Definition of “greet” - English Dictionary

british dictionary

“greet” in British English

See all translations

greetverb

uk /ɡriːt/ us /ɡriːt/

B1 [ T ] to welcome someone with particular words or a particular action, or to react to something in the stated way:

He greeted me at the door.
The teacher greeted each child with a friendly "Hello!"
The unions have greeted the decision with delight/anger.

[ T often passive ] If you are greeted by a sight, sound, or smell, you notice it immediately when you arrive somewhere:

As we walked into the house, we were greeted by a wonderful smell of baking.

More examples

  • The dog trotted down the path to greet me.
  • She ran excitedly down the hall to greet her cousins.
  • 'Hi' is an informal way of greeting people.
  • The new president was greeted by an ecstatic crowd.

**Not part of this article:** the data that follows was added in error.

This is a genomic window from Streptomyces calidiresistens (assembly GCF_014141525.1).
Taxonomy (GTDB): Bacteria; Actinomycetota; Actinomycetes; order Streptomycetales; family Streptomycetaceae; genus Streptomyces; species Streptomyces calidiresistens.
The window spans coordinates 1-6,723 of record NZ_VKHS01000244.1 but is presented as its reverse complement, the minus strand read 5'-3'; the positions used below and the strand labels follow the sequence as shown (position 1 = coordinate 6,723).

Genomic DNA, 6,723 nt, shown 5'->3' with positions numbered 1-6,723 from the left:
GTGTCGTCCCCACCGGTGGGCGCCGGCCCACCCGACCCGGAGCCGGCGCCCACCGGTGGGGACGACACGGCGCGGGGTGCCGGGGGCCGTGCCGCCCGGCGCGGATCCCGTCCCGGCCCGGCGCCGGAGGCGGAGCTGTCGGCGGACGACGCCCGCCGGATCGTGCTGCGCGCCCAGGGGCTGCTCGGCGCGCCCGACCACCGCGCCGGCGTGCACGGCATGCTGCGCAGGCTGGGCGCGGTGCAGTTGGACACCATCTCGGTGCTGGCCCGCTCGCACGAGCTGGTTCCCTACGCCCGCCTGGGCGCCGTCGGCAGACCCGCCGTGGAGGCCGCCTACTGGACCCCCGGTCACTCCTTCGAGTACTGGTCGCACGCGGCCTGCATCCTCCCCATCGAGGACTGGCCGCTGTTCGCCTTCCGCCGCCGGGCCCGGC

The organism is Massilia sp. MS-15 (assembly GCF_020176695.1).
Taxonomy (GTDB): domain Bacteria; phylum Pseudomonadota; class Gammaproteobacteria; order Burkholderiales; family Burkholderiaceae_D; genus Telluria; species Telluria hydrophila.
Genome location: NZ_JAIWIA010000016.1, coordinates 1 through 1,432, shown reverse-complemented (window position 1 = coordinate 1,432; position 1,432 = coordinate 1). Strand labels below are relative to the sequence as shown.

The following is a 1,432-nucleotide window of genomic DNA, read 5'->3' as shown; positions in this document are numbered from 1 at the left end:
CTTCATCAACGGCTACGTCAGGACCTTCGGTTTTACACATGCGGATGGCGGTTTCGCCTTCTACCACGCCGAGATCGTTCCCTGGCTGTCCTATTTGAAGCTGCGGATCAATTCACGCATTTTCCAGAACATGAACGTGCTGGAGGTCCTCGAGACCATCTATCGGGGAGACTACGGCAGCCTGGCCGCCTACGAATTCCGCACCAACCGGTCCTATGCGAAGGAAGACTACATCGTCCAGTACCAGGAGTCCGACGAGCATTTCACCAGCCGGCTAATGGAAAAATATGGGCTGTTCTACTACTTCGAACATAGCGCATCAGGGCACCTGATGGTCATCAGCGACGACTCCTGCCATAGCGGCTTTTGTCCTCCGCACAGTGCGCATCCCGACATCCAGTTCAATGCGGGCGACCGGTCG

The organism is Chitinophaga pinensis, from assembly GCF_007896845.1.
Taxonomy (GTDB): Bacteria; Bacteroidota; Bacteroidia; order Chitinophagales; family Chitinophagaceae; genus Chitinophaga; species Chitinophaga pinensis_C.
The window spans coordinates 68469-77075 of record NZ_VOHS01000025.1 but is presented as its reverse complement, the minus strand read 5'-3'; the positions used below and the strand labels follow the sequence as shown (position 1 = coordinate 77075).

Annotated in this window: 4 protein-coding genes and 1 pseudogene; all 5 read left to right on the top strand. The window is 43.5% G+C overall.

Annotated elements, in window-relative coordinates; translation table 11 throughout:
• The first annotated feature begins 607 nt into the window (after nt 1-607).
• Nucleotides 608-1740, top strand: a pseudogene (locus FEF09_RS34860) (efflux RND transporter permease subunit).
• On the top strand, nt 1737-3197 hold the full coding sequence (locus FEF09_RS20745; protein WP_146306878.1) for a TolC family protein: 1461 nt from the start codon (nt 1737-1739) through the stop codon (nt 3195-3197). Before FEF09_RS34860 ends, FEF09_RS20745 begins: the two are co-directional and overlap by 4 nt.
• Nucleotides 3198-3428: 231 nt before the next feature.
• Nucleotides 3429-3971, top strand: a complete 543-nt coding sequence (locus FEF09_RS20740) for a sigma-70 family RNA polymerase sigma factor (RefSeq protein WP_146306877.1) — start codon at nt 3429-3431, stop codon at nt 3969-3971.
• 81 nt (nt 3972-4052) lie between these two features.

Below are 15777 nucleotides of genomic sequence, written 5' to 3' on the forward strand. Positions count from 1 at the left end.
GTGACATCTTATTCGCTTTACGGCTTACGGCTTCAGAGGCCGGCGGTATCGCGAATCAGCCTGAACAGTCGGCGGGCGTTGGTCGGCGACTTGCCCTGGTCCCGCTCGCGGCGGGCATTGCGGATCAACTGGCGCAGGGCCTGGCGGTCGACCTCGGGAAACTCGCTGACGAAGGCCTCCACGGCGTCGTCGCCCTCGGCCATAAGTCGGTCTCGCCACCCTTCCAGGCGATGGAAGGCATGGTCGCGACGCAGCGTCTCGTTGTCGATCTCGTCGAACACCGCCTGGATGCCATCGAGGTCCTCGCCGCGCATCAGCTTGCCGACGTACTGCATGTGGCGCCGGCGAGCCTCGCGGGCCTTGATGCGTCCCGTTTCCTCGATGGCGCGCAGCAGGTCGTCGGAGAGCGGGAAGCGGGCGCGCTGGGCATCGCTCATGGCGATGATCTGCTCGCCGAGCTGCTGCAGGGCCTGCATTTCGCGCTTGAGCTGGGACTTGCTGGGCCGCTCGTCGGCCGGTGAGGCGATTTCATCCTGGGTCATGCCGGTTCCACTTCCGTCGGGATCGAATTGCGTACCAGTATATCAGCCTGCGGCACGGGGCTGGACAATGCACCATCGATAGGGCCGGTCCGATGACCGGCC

• The headteacher greeted us very formally.

(Definition of “greet” from the Cambridge Advanced Learner's Dictionary & Thesaurus © Cambridge University Press)

“greet” in American English

See all translations

greetverb [ T ]

us /ɡrit/

to welcome someone with particular words or a particular action, or to react to something in the stated way:

The men greeted each other warmly.
The mayor was greeted with shouts of anger.

(Definition of “greet” from the Cambridge Academic Content Dictionary © Cambridge University Press)